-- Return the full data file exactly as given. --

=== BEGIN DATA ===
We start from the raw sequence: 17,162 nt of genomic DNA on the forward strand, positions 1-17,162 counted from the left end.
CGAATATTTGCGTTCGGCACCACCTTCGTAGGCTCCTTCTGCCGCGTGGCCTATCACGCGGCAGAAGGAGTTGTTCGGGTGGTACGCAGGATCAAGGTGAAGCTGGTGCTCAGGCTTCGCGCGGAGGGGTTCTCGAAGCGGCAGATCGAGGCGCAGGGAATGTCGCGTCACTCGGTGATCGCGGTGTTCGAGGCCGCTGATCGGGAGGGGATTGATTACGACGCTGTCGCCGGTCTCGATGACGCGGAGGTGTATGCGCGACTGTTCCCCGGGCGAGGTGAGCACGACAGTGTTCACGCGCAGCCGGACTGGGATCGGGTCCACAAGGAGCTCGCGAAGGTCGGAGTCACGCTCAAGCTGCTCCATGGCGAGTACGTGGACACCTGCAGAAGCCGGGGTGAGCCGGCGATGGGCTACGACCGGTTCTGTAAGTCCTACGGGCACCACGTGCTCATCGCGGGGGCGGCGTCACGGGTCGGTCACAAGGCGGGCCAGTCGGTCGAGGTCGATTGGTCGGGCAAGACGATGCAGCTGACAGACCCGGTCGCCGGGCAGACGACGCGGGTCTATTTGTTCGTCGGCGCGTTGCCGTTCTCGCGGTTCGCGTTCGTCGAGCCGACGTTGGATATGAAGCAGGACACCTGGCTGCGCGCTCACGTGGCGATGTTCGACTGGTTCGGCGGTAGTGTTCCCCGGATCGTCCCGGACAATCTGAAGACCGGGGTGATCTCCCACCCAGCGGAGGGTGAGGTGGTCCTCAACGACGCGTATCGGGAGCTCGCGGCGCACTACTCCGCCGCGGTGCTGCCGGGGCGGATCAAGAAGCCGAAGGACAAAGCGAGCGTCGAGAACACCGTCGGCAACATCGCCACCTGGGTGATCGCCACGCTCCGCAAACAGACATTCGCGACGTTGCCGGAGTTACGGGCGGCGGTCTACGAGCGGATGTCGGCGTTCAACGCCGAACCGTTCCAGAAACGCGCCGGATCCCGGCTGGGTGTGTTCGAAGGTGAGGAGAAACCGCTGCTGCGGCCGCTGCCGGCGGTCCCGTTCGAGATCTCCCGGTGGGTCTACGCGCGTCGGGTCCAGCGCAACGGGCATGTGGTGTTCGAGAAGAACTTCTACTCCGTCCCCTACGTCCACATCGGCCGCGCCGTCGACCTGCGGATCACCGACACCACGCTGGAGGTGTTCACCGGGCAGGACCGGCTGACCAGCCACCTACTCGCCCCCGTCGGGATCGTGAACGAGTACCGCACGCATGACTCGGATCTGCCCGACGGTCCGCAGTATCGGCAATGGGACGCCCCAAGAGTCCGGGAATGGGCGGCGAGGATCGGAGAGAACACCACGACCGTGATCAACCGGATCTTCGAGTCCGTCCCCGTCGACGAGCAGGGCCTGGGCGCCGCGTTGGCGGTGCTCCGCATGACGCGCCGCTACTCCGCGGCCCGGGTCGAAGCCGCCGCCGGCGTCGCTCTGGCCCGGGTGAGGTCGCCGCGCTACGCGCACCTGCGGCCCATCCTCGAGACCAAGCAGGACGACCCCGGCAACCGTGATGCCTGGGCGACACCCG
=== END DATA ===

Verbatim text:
We start from the raw sequence: 17,162 nt of genomic DNA on the forward strand, positions 1-17,162 counted from the left end.
CGAATATTTGCGTTCGGCACCACCTTCGTAGGCTCCTTCTGCCGCGTGGCCTATCACGCGGCAGAAGGAGTTGTTCGGGTGGTACGCAGGATCAAGGTGAAGCTGGTGCTCAGGCTTCGCGCGGAGGGGTTCTCGAAGCGGCAGATCGAGGCGCAGGGAATGTCGCGTCACTCGGTGATCGCGGTGTTCGAGGCCGCTGATCGGGAGGGGATTGATTACGACGCTGTCGCCGGTCTCGATGACGCGGAGGTGTATGCGCGACTGTTCCCCGGGCGAGGTGAGCACGACAGTGTTCACGCGCAGCCGGACTGGGATCGGGTCCACAAGGAGCTCGCGAAGGTCGGAGTCACGCTCAAGCTGCTCCATGGCGAGTACGTGGACACCTGCAGAAGCCGGGGTGAGCCGGCGATGGGCTACGACCGGTTCTGTAAGTCCTACGGGCACCACGTGCTCATCGCGGGGGCGGCGTCACGGGTCGGTCACAAGGCGGGCCAGTCGGTCGAGGTCGATTGGTCGGGCAAGACGATGCAGCTGACAGACCCGGTCGCCGGGCAGACGACGCGGGTCTATTTGTTCGTCGGCGCGTTGCCGTTCTCGCGGTTCGCGTTCGTCGAGCCGACGTTGGATATGAAGCAGGACACCTGGCTGCGCGCTCACGTGGCGATGTTCGACTGGTTCGGCGGTAGTGTTCCCCGGATCGTCCCGGACAATCTGAAGACCGGGGTGATCTCCCACCCAGCGGAGGGTGAGGTGGTCCTCAACGACGCGTATCGGGAGCTCGCGGCGCACTACTCCGCCGCGGTGCTGCCGGGGCGGATCAAGAAGCCGAAGGACAAAGCGAGCGTCGAGAACACCGTCGGCAACATCGCCACCTGGGTGATCGCCACGCTCCGCAAACAGACATTCGCGACGTTGCCGGAGTTACGGGCGGCGGTCTACGAGCGGATGTCGGCGTTCAACGCCGAACCGTTCCAGAAACGCGCCGGATCCCGGCTGGGTGTGTTCGAAGGTGAGGAGAAACCGCTGCTGCGGCCGCTGCCGGCGGTCCCGTTCGAGATCTCCCGGTGGGTCTACGCGCGTCGGGTCCAGCGCAACGGGCATGTGGTGTTCGAGAAGAACTTCTACTCCGTCCCCTACGTCCACATCGGCCGCGCCGTCGACCTGCGGATCACCGACACCACGCTGGAGGTGTTCACCGGGCAGGACCGGCTGACCAGCCACCTACTCGCCCCCGTCGGGATCGTGAACGAGTACCGCACGCATGACTCGGATCTGCCCGACGGTCCGCAGTATCGGCAATGGGACGCCCCAAGAGTCCGGGAATGGGCGGCGAGGATCGGAGAGAACACCACGACCGTGATCAACCGGATCTTCGAGTCCGTCCCCGTCGACGAGCAGGGCCTGGGCGCCGCGTTGGCGGTGCTCCGCATGACGCGCCGCTACTCCGCGGCCCGGGTCGAAGCCGCCGCCGGCGTCGCTCTGGCCCGGGTGAGGTCGCCGCGCTACGCGCACCTGCGGCCCATCCTCGAGACCAAGCAGGACGACCCCGGCAACCGTGATGCCTGGGCGACACCCG